The Inquirer-Home

Hitachi pitted against Seagate in microdrive shootout

Battle of the lightweights
Thu Feb 01 2007, 06:57
I HAVE ALWAYS heard good things about Hitachi microdrives, but until now my experience was limited to Seagate's 8GB units. So when I found a 4GB Hitachi freebie included with a JVC camera I bought, finally everything was set for a benchmarking duel.

4GB Hitachi and 8Gb Seagate. Both retail for ~ $150
The Hitachi is a bit more expensive in Blighty

Before the small but vocal chorus of nitpicking parrots floods my inbox with "it's an apples and oranges comparison, stupid" type of messages, let me start by saying that I k-n-o-w that one is a 4GB microdrive and the other has double its capacity, but the truth is that both are in the same price range, Hitachi's 4GB one selling for $144 at, and Seagate's one selling for $148, only four greenbacks more. So the question does become relevant, "given the same price, which one gives more bang for the buck?" and I mean not only storage, where the Seagate wins without question, but in speed as well. I decided to find out.

Testing begins... using the CF reader port in the Gateway 7422GX

Oh and for the record, in Blighty the 8GB Seagate cannot be found new in Amazon UK, so you'll have to head over to eBay, where it's currently going for £94. The Hitachi is available on the Amazonian web retailer at the moment, with a price tag of £134 pounds sterling.

Win XP SP2 settings "Optimize for Speed" in both instances to enable cached writes

Test begins
The test was performed on my Gateway 7422 AMD Athlon 64 notebook, running 32-bit WinXP SP2 with all latest patches applied. The system was running plugged into the AC wall outlet to minimize power saving interference in the benchmark results. Both microdrives were formatted as FAT32, and anti-virus software was disabled. The microdrives were connected to the notebook's CF slot, which specifically allows Type-II microdrives. The Windows Device Manager was launched and the CF reader was set to mode "Maximize Performance", in other words allowing for write caching. This was repeated twice, once for each microdrive, to ensure the setting change was applied.

The first part of the test involved manually copying a batch of JPEG files -five megapixel pictures taken with the Samsung U-CA5 digicam- scattered in several sub-folders, by manually dragging and dropping such set from the notebook's hard drive to the microdrive root folder, measuring the time, then deleting the files on the notebook HD and repeating the operation from the microdrive to the notebook. Here are the results of the manual file copy operation:

Hitachi 4GB Microdrive

Time (min)
Hard Disk to Microdrive
Microdrive to Hard Disk
SEAGATE 8GB Microdrive

Time (min)
Hard Disk to Microdrive
Microdrive to Hard Disk

The first obvious result is that microdrives are very slow, so don't expect miracles. Always keep in mind that these drives are created for saving and reading of very short bursts of data, reading mp3 files, saving photos, not for continuous random read/write/seek. In the file copy operation to the microdrive -write speed-, both had very similar times, but the Seagate was faster by about one minute. Remember that the copy operation involved just 600+ MB of data out of the drives 4GB and 8GB total capacity. So if you plan to fill a full microdrive, the difference will be more noticeable.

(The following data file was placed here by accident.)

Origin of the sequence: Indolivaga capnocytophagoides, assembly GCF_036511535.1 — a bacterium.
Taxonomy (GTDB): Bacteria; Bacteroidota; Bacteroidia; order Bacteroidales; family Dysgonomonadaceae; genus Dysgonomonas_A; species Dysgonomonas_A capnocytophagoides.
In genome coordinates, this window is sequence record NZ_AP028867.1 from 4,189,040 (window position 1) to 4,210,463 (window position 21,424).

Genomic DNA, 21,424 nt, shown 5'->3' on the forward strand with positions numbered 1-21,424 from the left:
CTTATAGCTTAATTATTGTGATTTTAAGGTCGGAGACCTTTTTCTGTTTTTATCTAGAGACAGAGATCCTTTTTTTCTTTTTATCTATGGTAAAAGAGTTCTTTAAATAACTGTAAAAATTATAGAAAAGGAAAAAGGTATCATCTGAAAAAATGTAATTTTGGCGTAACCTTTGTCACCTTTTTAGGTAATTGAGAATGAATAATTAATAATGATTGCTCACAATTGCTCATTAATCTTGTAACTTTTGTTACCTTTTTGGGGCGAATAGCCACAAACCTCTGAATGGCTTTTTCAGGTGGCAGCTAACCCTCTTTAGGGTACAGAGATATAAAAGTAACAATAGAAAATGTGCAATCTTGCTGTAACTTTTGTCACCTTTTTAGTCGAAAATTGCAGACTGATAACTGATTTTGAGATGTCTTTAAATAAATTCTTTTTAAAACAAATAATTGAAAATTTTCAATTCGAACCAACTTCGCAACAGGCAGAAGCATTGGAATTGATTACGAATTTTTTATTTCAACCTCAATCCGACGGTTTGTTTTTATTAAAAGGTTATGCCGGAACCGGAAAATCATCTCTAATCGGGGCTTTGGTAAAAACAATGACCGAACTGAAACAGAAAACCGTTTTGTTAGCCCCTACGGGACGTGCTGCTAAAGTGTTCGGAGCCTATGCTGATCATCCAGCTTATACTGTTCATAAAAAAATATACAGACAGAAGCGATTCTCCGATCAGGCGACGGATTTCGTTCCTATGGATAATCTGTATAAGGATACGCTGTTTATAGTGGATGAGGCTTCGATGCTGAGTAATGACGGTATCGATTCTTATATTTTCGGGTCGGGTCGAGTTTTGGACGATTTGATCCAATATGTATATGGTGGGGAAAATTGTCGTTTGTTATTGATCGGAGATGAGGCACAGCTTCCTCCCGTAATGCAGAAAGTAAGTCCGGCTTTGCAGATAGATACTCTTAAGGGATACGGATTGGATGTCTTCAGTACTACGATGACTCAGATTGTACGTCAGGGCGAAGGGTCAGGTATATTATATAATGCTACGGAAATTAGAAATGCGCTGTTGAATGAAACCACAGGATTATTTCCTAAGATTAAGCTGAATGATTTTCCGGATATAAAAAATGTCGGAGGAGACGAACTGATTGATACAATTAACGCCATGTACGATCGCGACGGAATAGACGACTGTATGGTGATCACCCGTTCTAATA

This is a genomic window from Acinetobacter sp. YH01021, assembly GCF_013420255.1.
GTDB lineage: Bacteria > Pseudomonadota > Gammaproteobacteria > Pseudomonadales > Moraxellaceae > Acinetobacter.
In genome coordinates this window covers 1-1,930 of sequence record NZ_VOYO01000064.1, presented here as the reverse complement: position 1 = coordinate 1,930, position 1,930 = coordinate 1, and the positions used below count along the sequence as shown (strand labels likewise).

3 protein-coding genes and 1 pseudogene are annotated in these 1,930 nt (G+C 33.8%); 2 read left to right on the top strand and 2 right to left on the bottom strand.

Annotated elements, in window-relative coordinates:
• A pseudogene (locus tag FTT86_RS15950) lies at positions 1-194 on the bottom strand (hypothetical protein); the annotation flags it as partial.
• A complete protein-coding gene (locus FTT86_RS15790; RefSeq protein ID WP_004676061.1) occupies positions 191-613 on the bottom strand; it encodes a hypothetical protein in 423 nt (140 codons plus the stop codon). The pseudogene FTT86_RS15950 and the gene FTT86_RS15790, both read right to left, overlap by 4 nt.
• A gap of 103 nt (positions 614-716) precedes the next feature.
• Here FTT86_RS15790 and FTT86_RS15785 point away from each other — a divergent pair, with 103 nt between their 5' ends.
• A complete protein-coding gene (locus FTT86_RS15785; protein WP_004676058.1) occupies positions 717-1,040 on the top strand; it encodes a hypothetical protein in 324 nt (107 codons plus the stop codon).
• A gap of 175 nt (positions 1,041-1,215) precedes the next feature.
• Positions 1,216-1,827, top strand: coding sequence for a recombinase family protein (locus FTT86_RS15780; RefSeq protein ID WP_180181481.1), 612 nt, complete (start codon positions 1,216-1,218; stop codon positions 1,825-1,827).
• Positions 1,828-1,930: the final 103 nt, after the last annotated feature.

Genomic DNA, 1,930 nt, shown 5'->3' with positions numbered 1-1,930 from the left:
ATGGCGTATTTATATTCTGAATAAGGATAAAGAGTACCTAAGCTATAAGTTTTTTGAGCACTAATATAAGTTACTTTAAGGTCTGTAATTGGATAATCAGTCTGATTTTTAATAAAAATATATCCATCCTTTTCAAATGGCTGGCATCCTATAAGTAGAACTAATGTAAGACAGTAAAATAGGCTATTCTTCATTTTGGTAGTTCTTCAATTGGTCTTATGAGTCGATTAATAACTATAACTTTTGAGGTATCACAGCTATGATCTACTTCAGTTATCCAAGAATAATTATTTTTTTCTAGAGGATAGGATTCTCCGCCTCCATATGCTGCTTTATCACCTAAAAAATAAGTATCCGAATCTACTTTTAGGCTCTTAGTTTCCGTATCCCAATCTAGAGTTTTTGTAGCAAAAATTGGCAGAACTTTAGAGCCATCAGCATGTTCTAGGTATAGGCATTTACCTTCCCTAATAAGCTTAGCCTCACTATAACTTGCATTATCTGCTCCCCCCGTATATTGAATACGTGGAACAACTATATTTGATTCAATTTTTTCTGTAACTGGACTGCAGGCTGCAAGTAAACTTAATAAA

Manual test, copying 600MB+ of pictures back and forth, and measuring copy times

Microdrive read speed -that is, copying data from the microdrives into the notebook- was where the Seagate had a clear performance edge, and surely the higher data density has much to do with it. The Seagate ended slightly over three minutes faster. Hitachi has a 6GB CompactFlash microdrive selling for $160 to over $200 depending on where you buy it, however, I was unable to get the attention of anyone at Hitachi Global Storage to evaluate the higher-capacity version. The firm has a 8Gb microdrive, but according to Steve's Digicams, the drive is not available in a CF flavour, only for embedded applications "(this microdrive) is available exclusively for embedded applications. It features a ZIF connector supporting PATA, CE-ATA, or ATA on MMC interfaces."

Second test: enter Passmark

To complete the shootout, I loaded good old Passmark Performance Test which produces some nice bar graphs that no comparison article can be good without. I ran the PT "Disk Test" on both microdrives, and here are the results:

Passmark Performance Test results

As you can see, the Hitachi is surprisingly a bit faster (0.7%) in the sequential read test, but performed a lot worse in the sequential write. But then, the Hitachi was 32% faster in random seek and random RW operations. Still, Passmark PT gave the Seagate a higher Disk Mark score, probably influenced by the poor sequential write score of the Hitachi.

Comparing these two microdrives, and leaving aside for a moment the very important issue of reliability -none of the microdrives have died on me yet -crossing fingers, knock on wood--, the Seagate clearly gives more bang for the buck for photo and MP3 file storage. Both are slow as molasses compared to modern desktop hard drives, so you should keep that in mind too.

It would be nice to compare Seagate's 8GB one with Hitachi's 6GB -currently the largest one with a CF interface AFAIK-, but that will have to wait until a next article. Is anyone at Hitachi reading? :).?

See Also
Seagate makes waves in microdrive market
Seagate's "Photo Hard Drives" are true microdrives
Passmark brings the joy back to simple benchmarking

History and evolution of the Microdrives


Share this:

blog comments powered by Disqus
Subscribe to INQ newsletters

Sign up for INQbot – a weekly roundup of the best from the INQ

INQ Poll

Happy new year!

What tech are you most looking forward to in 2015